The Elusive Rosetta Stone

Owing to a weekend more full of social interaction with my peers than I'd anticipated, I haven't gotten anything written which is slightly tragic as I stumbled across the Rosetta Stone for Chapter 3 while at work on Friday evening. I was thrilled about it, of course, and couldn't wait to get home and start transferring my pages of notes into narrative, but I made impromptu plans to go to the movies with a girlfriend, instead. I didn't think one quick trip to the theater would disrupt my writing too much, but I ended up running out to town on Saturday to drop off a birthday present at my friend's gallery, bought a new winter coat, and then got a call from a friend who was only in town for a very short time and wanted to get people together for a dinner, so directly after I got home I was out again and that turned into a late night of netbook shopping and meeting my other friend's fiance...all impromptu plans, of course. When I got home, I cracked open Twilight for the fifth or sixth time and hit the highlights before drifting off to sleep.

So today I'm hard at it! No football for me until I've at least sketched my ideas into what I already have written for Chapter 3.

Tuesday, November 18, 2008

Facing the Giants

Well, I feel like I've accomplished something, even if it is just a few minor tweaks to Chapter 2! Chapter 3 is still stalled. I've really got to put some hard thought into the short transitions it's missing. I need to nail down the chronology of David's college career, first, I think, as every time I think about it, it shifts a little in my mind. Is it completely ridiculous to assume that he can complete all of his undergraduate and graduate class work between the ages of 14 and 18? He's a freaking genius with absolutely no interest in social affairs, so it's conceivable that with a full course load and summer classes he could have done it. I'm also assuming he was able to test out of some of the 100 level courses. I'll just have to put a lot more thought into it. Where I'm at right now, though, I have him having completed all of his coursework and a research assistanceship working with cuttlefish and has now been turned loose to work exclusively on his dissertation. He's turned 18 and received the trust that was put away for him after his father's death (which reminds me, I have a few points to add to Chapter 1 about David's father's profession) so he doesn't have to hold a job or worry about money. He is free to focus entirely on that hulking monster of a dissertation. Yeah. That's where I'm at with David. It's daunting. I totally get David's perspective as I sit here, facing down an entire novel. I'll have to keep reminding myself of that over the next few days, to write how I'm feeling about this project, only sanitized of emotion as only David can.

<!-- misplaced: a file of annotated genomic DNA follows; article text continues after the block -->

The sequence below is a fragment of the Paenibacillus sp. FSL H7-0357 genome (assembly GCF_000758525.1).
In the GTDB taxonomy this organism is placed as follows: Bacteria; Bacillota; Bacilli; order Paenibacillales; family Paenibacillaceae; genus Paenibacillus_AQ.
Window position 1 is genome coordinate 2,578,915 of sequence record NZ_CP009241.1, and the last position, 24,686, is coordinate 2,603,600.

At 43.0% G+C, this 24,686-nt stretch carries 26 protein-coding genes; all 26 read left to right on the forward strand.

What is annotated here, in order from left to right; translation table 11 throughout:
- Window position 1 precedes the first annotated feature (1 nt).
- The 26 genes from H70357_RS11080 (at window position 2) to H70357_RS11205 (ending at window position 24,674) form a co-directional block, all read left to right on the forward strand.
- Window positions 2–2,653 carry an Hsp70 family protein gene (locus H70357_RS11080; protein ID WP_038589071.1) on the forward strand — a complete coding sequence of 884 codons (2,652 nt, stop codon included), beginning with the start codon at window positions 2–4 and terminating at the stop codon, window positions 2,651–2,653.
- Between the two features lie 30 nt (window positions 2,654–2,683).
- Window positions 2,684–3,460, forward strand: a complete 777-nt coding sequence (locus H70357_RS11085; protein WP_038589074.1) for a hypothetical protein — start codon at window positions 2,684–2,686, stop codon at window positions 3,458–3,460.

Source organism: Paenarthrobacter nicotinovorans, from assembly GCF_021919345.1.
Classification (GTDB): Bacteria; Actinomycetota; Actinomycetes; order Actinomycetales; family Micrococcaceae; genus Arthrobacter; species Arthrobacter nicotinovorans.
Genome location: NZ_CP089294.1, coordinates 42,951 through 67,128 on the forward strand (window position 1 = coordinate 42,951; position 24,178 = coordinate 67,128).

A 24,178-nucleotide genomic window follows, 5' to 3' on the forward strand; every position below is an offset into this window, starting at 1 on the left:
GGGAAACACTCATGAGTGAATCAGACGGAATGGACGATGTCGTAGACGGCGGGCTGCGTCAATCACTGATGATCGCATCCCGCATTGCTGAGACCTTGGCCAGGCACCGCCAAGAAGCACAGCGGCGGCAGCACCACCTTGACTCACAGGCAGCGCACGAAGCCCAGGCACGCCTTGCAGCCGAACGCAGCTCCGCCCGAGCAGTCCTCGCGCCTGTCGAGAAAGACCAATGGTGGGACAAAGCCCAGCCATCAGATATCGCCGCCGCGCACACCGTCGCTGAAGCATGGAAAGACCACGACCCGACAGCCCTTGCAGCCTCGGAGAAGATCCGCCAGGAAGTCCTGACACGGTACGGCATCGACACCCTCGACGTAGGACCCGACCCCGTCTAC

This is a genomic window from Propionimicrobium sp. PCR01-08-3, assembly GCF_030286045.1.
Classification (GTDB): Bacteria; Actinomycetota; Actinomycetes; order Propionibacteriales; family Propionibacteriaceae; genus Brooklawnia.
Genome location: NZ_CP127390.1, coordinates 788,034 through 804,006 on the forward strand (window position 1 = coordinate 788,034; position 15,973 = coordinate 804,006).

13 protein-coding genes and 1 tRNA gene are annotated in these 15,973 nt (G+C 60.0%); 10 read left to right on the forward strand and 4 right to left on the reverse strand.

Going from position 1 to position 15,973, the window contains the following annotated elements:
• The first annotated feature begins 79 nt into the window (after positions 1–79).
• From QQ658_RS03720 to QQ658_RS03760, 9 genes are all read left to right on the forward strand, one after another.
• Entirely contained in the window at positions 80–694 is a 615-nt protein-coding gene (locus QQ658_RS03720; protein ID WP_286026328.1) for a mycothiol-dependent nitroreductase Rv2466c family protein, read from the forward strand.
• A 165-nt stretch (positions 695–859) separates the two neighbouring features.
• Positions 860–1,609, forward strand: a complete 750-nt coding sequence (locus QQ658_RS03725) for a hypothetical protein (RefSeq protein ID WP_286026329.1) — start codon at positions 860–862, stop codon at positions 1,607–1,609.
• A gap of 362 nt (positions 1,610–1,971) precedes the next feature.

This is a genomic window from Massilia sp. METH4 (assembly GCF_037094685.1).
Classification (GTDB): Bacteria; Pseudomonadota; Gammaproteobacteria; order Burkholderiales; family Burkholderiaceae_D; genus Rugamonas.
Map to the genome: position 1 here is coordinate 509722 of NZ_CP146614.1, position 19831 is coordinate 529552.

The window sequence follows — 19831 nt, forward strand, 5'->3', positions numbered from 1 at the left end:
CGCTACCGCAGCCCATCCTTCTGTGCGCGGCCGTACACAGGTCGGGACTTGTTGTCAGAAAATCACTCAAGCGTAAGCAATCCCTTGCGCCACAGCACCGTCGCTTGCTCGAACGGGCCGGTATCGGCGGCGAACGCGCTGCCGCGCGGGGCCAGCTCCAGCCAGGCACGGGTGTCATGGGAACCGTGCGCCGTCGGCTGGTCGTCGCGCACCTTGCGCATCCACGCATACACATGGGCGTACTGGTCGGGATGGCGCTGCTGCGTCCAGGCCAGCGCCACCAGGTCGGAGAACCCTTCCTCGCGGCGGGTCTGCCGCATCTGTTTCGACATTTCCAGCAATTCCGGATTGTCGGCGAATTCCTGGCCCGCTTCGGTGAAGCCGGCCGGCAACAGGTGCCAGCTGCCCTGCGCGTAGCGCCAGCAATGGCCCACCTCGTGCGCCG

Friday, November 14, 2008

Reach Readers update

I also think I should note that I guilted my first readers into giving me some feedback by including a section on my personal blog which I will excerpt here:

I haven't heard back from (my pact reader) yet. I'm not sure if this is because it was such a bad fragment of writing that he couldn't think of any constructive comments or if he's just madly busy as I have been myself. Regardless, I'm starting to give up on wringing any feedback out of people. I was fully prepared for negative feedback, but the lack of interest, the complete apathy, has me wondering. It's quite discouraging. If I were getting a lot of negative feedback, then I'd likely be much more motivated to make improvements. I'd be incensed, I'm sure. If I were getting positive feedback, I'd maybe build up some good momentum, being then freed from the self-doubt adherent to my style, story and characters. But nothing? I've been a little adrift. But I'm coming out of it. I'm beginning to pick up steerage way again after my first flush of enthusiasm died out. Now I'm settling into it.
Three of my five first readers contacted me within the day to make their excuses for not posting to the Google Group or otherwise commenting on the work I allowed them to read. I didn't intend the passage in my personal blog to be an appeal to them; it was merely a record of my personal feelings on the subject. I simply forget that my friends keep up with my blog. But I'm glad that it did end up jarring some commentary out of them. I have been privileged to have been asked by my friends to be a part of some of their major life events. I've been in their weddings, helped them edit academic papers, driven them to the airport, supported them as they launched businesses or new careers or relationships. I have considered it an honor to be entrusted with my friends' confidences and to lend them my meager talents to aid in their personal and professional advancement. When I decided to undertake writing a novel, I deemed it only fair reciprocity to invite my trusted friends along for the ride. I have enjoyed being a part of their journeys, and it was my hope that they would enjoy being part of mine. I firmly believe that it is not a huge time commitment as it generally takes only about a half an hour to read a piece, formulate an opinion of it, and record those opinions. As I'm interested in gut reactions, if it takes any longer than a half an hour to perform the function of a first reader, then someone's doing something horribly wrong!

But hopefully, I'll be getting more feedback from the Reach Readers soon. And if not, then I'll move down my list of potential readers and invite some fresh eyes into the group. I had previously chosen not to extend invitations to some individuals who had asked to be included, and I may reconsider their petitions if, after posting the next pair of chapters, my current panel does not begin discussing the material.

Learning Persistence